Not only that, the anesthesiologist on duty warned against the procedure because she was concerned about her patient’s oxygen levels. And that’s exactly what happened. A loss of oxygen led to brain damage and ultimately her death.

Adding insult to injury, one of the doctors took a selfie of Joan while she was on the table having the procedure. Unprofessional? We think so.

In the end, Joan’s family received an undisclosed compensation for her untimely death.

Dana Carvey

Photo of Dana Carvey smiling.

Can you imagine the emotional stress a person must go through before having open heart surgery? Just wrapping your head around what’s about to happen and what your odds of recovery are. As if that’s not stressful enough, how would you feel if you found out that your doctor performed surgery on the wrong artery, and you may need to do it again?

WHAT? For the famous comedian Dana Carvey, this actually happened.

When the surgery was over, he thought the worst was behind him and he could move on with his life and career. Soon after he began experiencing the same symptoms he had prior to surgery. And then, they discovered the mistake.

This is what Carvey had to say about it,”I remember just lying in my bed just sobbing, I can’t believe they connected it to the wrong artery. I was absolutely just terrified that I was going to have another open heart surgery,” he said.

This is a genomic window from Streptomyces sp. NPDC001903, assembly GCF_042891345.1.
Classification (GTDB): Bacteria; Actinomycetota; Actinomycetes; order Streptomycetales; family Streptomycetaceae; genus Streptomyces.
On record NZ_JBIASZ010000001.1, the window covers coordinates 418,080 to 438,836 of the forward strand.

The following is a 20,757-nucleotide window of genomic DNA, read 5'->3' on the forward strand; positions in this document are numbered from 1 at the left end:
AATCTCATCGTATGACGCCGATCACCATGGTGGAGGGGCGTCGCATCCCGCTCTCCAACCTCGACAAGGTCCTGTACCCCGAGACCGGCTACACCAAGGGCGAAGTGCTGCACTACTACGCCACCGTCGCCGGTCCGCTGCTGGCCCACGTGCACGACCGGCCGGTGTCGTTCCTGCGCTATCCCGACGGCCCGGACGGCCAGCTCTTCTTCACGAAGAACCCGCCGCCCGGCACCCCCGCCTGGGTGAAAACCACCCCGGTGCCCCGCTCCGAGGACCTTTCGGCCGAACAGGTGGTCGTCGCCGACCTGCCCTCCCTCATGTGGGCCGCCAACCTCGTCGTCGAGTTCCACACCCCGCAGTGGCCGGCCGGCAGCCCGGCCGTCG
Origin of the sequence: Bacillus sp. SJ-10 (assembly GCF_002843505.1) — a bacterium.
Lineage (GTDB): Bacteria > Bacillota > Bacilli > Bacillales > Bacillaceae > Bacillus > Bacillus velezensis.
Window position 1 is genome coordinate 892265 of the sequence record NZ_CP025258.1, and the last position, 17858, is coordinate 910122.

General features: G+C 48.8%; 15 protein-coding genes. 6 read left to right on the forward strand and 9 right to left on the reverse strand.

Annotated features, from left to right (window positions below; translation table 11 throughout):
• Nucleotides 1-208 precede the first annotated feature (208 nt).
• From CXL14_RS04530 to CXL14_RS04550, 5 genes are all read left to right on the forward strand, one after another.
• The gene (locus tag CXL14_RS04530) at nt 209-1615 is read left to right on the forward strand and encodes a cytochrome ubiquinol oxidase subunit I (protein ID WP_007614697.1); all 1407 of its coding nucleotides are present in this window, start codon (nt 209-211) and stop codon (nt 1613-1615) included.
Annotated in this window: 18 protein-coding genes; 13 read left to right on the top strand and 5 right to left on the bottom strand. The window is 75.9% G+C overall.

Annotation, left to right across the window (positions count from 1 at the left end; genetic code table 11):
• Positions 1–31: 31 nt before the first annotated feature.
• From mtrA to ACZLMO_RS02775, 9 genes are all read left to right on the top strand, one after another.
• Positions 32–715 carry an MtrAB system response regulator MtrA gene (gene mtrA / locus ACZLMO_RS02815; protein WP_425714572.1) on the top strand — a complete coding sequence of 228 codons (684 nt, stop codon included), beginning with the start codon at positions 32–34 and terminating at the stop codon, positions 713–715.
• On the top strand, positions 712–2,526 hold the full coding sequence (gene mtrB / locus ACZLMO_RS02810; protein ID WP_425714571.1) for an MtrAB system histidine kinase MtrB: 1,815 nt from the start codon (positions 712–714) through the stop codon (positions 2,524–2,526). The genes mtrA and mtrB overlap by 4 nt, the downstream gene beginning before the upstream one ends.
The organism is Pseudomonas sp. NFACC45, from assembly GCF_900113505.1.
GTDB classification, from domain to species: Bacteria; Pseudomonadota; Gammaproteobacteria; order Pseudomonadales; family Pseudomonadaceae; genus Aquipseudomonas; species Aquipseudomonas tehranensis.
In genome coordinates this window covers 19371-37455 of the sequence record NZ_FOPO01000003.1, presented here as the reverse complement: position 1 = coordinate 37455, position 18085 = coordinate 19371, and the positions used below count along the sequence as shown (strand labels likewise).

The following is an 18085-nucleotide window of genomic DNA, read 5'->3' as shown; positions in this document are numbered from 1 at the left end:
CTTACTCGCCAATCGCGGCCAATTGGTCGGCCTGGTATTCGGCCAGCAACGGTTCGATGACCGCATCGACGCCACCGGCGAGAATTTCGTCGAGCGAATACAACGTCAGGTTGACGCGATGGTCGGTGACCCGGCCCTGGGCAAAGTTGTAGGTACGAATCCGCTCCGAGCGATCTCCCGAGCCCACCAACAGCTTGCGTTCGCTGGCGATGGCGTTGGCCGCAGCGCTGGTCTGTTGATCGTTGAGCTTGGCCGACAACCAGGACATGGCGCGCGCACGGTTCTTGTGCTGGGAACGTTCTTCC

Fortunately he didn’t have to experience open heart surgery again, but did require an angioplasty to clear the blocked artery.

Dana Carvey ended up settling his $7.5 million dollar lawsuit. What’s even more amazing is that Carvey donated all of his earnings to charity! So happy ending for this one, sort of.

Now, as riveting as the stories above are, there’s many other famous malpractice cases, some of which are just as interesting.

Here’s a few of those cases:

Picture of Hulk Hogan in suit testifying in court.

Hulk Hogan: Sued for malpractice involving unnecessary spine surgery.

Photo of John Ritter

John Ritter: Family sued hospital for wrongful death.

Black and white photo of Andy Warhol.

Andy Warhol: Doctors overloaded him with fluids.

Photo of Michael Jackson in his youth.

Michael Jackson: Doctor helped him overdose on a cocktail of drugs including propofol.

Final Thoughts

Mistakes happen. Whether you’re famous or not, everyone endures difficult situations in one way or another. If there’s one difference from celebrities and everyone else, it’s this. Oftentimes, people without fame, power or wealth don’t realize they can fight for justice too.

Like the Quaid twins or Dana Carvey, we can use our stories to help others. Whether you’re fighting for change or seeking compensation for malpractice, each one of us deserves the same opportunity.

If you or your family has been a victim of malpractice please reach out to us or a law firm in your area.